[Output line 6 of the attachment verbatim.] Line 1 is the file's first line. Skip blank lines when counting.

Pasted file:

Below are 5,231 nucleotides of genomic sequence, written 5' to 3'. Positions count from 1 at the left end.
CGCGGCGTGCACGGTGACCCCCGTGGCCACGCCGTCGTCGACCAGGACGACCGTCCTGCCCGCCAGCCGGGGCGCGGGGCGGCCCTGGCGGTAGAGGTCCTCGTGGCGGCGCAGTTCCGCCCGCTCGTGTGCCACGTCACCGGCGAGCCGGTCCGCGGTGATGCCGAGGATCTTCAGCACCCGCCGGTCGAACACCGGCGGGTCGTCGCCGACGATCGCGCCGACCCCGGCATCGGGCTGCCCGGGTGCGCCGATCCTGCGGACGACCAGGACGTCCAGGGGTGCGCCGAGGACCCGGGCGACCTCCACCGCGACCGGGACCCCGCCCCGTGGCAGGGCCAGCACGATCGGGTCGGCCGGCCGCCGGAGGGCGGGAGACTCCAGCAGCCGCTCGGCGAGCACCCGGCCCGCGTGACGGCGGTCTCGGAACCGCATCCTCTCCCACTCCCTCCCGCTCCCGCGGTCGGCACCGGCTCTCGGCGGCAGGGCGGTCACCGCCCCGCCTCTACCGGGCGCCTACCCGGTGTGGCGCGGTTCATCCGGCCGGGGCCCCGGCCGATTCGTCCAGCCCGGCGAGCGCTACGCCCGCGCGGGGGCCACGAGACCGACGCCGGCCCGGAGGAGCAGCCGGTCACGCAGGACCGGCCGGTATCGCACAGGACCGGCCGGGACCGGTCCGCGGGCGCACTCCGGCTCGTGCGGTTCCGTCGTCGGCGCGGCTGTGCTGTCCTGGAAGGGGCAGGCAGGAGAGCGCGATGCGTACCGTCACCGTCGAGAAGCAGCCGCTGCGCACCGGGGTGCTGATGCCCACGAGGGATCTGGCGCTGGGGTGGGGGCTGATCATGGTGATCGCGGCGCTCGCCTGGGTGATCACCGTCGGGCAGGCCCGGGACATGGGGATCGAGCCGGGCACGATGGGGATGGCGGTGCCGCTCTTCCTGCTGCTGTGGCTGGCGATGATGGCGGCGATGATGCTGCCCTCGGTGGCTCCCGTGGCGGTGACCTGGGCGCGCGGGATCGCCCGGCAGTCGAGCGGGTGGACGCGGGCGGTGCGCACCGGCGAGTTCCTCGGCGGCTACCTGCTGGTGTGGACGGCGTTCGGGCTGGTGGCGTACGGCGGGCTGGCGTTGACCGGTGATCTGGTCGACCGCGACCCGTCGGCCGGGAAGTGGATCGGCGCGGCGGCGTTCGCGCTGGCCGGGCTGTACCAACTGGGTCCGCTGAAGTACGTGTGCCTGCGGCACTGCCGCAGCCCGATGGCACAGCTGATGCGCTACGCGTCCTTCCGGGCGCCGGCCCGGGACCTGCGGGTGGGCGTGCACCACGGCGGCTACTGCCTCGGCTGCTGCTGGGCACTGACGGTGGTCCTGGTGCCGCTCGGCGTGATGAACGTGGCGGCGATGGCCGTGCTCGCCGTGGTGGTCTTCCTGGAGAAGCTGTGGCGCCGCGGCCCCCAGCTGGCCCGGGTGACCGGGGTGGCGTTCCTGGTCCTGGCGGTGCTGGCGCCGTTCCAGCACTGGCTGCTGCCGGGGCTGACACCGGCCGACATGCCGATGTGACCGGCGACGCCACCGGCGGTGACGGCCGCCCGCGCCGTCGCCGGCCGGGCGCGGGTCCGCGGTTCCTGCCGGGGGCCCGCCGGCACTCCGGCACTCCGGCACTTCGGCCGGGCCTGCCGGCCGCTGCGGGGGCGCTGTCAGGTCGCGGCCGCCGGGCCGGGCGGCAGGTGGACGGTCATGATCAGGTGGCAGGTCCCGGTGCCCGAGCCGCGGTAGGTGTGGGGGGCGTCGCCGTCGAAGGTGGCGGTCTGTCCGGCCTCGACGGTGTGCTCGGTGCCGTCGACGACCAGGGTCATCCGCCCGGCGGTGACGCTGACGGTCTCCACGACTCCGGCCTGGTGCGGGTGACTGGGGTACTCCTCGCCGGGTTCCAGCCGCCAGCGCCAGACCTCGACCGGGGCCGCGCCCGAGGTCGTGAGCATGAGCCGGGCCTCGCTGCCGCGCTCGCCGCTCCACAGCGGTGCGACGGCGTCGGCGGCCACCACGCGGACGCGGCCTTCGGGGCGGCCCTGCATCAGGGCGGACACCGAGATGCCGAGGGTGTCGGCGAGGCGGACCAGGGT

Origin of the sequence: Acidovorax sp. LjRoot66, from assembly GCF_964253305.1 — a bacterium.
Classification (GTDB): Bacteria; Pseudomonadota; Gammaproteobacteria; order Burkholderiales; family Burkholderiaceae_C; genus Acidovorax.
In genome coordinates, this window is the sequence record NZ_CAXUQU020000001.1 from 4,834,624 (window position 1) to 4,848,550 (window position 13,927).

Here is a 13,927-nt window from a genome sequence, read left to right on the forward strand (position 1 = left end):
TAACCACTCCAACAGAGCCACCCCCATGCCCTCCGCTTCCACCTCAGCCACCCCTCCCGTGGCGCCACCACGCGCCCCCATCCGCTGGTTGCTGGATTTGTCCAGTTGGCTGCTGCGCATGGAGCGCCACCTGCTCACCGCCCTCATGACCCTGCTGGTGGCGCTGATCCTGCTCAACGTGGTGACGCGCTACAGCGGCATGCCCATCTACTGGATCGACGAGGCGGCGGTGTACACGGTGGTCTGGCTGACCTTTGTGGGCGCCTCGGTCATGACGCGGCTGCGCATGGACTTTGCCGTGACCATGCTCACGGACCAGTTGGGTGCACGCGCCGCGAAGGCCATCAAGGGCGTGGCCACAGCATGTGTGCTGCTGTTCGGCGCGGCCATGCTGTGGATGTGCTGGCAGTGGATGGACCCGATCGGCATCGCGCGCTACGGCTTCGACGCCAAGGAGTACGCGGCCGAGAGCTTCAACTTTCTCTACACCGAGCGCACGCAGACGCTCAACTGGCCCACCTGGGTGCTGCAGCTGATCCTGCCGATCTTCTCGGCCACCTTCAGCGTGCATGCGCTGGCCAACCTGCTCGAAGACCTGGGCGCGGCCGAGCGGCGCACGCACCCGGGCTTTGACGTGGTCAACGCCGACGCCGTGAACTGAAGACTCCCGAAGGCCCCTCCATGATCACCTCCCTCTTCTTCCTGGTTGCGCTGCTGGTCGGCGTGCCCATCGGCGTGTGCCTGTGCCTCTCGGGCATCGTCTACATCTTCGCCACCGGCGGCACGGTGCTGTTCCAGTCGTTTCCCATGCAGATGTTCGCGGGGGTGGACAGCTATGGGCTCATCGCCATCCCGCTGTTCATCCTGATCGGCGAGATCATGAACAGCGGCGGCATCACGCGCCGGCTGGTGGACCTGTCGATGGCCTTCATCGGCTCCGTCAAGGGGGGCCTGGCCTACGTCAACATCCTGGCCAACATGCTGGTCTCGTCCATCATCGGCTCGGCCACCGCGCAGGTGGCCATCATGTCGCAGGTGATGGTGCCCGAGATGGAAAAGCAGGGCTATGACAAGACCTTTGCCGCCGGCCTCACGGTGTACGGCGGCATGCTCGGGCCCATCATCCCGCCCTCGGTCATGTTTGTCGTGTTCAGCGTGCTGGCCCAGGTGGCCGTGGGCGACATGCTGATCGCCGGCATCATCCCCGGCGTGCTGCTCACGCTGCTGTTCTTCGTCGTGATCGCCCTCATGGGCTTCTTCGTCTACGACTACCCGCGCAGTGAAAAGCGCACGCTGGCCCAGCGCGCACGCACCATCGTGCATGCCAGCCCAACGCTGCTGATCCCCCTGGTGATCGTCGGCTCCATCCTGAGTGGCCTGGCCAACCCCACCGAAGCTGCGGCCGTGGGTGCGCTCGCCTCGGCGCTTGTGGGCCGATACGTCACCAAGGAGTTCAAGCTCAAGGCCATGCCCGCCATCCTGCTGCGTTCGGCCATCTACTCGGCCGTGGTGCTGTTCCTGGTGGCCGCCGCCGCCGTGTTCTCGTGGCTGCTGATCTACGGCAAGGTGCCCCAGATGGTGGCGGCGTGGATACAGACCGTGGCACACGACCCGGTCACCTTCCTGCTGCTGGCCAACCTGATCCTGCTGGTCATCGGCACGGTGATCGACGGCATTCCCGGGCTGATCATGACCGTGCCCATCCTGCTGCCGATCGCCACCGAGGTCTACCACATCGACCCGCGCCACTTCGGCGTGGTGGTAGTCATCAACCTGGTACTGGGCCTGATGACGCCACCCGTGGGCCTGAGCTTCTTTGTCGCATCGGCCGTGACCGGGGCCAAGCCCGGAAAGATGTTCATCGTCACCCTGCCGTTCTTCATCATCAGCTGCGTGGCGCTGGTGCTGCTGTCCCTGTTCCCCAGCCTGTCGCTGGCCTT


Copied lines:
Here is a 13,927-nt window from a genome sequence, read left to right on the forward strand (position 1 = left end):